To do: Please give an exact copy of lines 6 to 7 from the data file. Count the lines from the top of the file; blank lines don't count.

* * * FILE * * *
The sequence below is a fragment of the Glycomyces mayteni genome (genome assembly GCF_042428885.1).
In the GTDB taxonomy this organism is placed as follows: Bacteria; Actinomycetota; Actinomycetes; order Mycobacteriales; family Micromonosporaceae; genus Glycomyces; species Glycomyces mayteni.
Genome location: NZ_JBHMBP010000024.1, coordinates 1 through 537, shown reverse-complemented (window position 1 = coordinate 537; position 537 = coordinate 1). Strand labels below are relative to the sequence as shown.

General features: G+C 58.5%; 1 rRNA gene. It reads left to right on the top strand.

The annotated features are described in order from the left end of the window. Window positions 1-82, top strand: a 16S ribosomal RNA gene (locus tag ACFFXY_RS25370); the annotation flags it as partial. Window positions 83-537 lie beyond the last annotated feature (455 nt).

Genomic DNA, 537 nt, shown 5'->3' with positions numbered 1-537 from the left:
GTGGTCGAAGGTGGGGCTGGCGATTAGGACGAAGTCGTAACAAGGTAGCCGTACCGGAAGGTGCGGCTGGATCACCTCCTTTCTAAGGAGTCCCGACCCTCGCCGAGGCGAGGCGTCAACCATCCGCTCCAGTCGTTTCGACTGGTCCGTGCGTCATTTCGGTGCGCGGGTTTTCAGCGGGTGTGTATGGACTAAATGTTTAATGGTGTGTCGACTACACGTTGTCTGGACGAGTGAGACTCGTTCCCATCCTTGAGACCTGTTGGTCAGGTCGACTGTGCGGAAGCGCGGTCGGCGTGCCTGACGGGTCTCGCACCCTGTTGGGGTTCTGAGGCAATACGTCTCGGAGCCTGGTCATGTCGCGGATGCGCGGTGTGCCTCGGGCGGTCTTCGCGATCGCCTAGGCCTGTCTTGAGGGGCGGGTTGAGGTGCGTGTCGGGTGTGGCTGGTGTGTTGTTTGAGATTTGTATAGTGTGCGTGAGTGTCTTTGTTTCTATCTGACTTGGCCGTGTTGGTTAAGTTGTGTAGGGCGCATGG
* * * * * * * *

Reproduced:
Genomic DNA, 537 nt, shown 5'->3' with positions numbered 1-537 from the left:
GTGGTCGAAGGTGGGGCTGGCGATTAGGACGAAGTCGTAACAAGGTAGCCGTACCGGAAGGTGCGGCTGGATCACCTCCTTTCTAAGGAGTCCCGACCCTCGCCGAGGCGAGGCGTCAACCATCCGCTCCAGTCGTTTCGACTGGTCCGTGCGTCATTTCGGTGCGCGGGTTTTCAGCGGGTGTGTATGGACTAAATGTTTAATGGTGTGTCGACTACACGTTGTCTGGACGAGTGAGACTCGTTCCCATCCTTGAGACCTGTTGGTCAGGTCGACTGTGCGGAAGCGCGGTCGGCGTGCCTGACGGGTCTCGCACCCTGTTGGGGTTCTGAGGCAATACGTCTCGGAGCCTGGTCATGTCGCGGATGCGCGGTGTGCCTCGGGCGGTCTTCGCGATCGCCTAGGCCTGTCTTGAGGGGCGGGTTGAGGTGCGTGTCGGGTGTGGCTGGTGTGTTGTTTGAGATTTGTATAGTGTGCGTGAGTGTCTTTGTTTCTATCTGACTTGGCCGTGTTGGTTAAGTTGTGTAGGGCGCATGG